It's a family affair
When Gregory Potter's family goes out, they get a reaction
To the surprise of some, left-leaning Seattle is downright traditional when it comes to families.
Seattle is the No. 1 city in the nation for kids living in a nuclear family. Nearly three-quarters of the 100,000 children in Seattle live with two married parents, according to recently released U.S. Census data.
Still, families here aren’t big. In Seattle, the average family size is 2.88 people. That’s smaller on average than the rest of the state and the country.
So while it’s routine to see two parents strolling through Whole Foods with a toddler or maybe two, it’s a bit more unusual to see a family like Gregory Potter’s.
The Renton warehouse manager is the father of five girls under 5 years old, including two sets of twins. His wife La’faye Johnson, who works as a craft store manager, gave birth to the youngest little ladies a few months ago.
During the baby boom, a family of four or more kids didn’t raise an eyebrow. Nowadays, when Potter’s family goes out together, they get a reaction.
“Everywhere we go, jaws hit the floor,” he said.
Potter always wanted a large family. Sometimes it’s no picnic caring for two infants, potty-training two toddlers and making sure his eldest daughter gets the attention she needs. It’s tough to keep the house tidy. He and his wife surround the girls with positive people, and they lean on their church for support and guidance. His daughters don’t have all the latest doodads, but they have what they need.
He doesn’t regret it. His voice warms when he talks about his daughters, how he learns from them daily and relishes time spent with each.
“It makes you feel like you’re doing the right thing, even when you’re stressed out and trying to make ends meet,” he said.
Matina Fresenius, a former software entrepreneur, is raising her five children alone. She, too, feels the reaction from Seattleites not used to seeing a big family. For some reason, people can’t help but make a comment: “Are they all yours?” “Boy, you’ve got your hands full.” “I’m sure glad it’s you and not me.” “Are they natural?” “Didn’t you read the instructions on the birth control?”
Matina Fresenius doesn't think that it's any more difficult to parent five kids than one.
People say kind things too — that her children are beautiful and well-behaved. And once a woman told her: “It make be hard now, but wait until you see your Thanksgiving table later.”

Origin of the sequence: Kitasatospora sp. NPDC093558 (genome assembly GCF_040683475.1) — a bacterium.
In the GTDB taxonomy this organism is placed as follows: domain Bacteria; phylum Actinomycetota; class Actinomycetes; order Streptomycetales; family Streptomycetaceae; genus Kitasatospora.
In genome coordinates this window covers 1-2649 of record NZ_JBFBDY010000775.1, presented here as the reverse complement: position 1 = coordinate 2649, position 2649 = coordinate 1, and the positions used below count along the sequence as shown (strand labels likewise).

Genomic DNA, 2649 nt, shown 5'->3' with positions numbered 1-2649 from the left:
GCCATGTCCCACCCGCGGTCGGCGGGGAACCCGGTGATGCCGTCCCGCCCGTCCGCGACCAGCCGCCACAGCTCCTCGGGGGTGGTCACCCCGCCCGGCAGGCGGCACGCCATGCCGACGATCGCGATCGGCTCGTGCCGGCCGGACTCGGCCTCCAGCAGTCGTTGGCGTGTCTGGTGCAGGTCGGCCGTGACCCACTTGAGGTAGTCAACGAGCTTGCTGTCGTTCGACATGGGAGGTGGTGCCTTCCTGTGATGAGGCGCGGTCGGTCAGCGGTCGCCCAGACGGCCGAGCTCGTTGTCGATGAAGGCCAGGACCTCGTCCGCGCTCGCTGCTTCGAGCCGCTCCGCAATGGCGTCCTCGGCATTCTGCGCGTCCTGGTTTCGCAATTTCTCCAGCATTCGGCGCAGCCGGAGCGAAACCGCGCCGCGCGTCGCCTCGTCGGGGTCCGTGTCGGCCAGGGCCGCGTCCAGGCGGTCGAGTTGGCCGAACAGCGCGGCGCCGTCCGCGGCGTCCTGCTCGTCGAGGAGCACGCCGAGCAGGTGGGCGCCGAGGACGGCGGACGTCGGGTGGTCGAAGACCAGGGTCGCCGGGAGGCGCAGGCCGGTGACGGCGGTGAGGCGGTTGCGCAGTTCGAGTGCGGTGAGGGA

She doesn’t want anyone’s pity. She loves being a mom and doesn’t think it’s any more difficult to parent five children than one. Other parents think it must be so much more difficult to care for so many children, but she just sees exponential love. In fact, she finds some things easier. For instance, her kids often entertain themselves. When her twins were babies, she could sit each in high chairs facing each other with a handful of Cheerios — and the two would happily entertain each other tossing them back and forth.
She loves the warm, joyous, relaxed feeling of a larger family. She used to not want any children at all, and it surprised her how much she loves being a mom:
“I love the interaction, being able to be a part of helping a little one see the fun and different things in the world.” For her, that might mean taking the kids to the park to examine bugs or crawl through the sand.
Her children may not have all the material advantages of their peers, but they have other advantages. Through sheer necessity, her kids have learned self-sufficiency. They dress themselves, pack their own lunches and take care of their own things. Because money has to stretch, her kids have learned to do without the fancy gadgets many of their friends own. Instead, they invent their own games, shop at the thrift store and help with housework. There’s a routine, or nothing would ever get done.
She said she’s become a better person — a person who knows when to ask for help and is ready to offer it, too. She relishes the small things in life and takes one day at a time.
“I’m going to make today happy,” she said. “I’m going to make today work, and we’re going to wake up tomorrow and make that a new day.”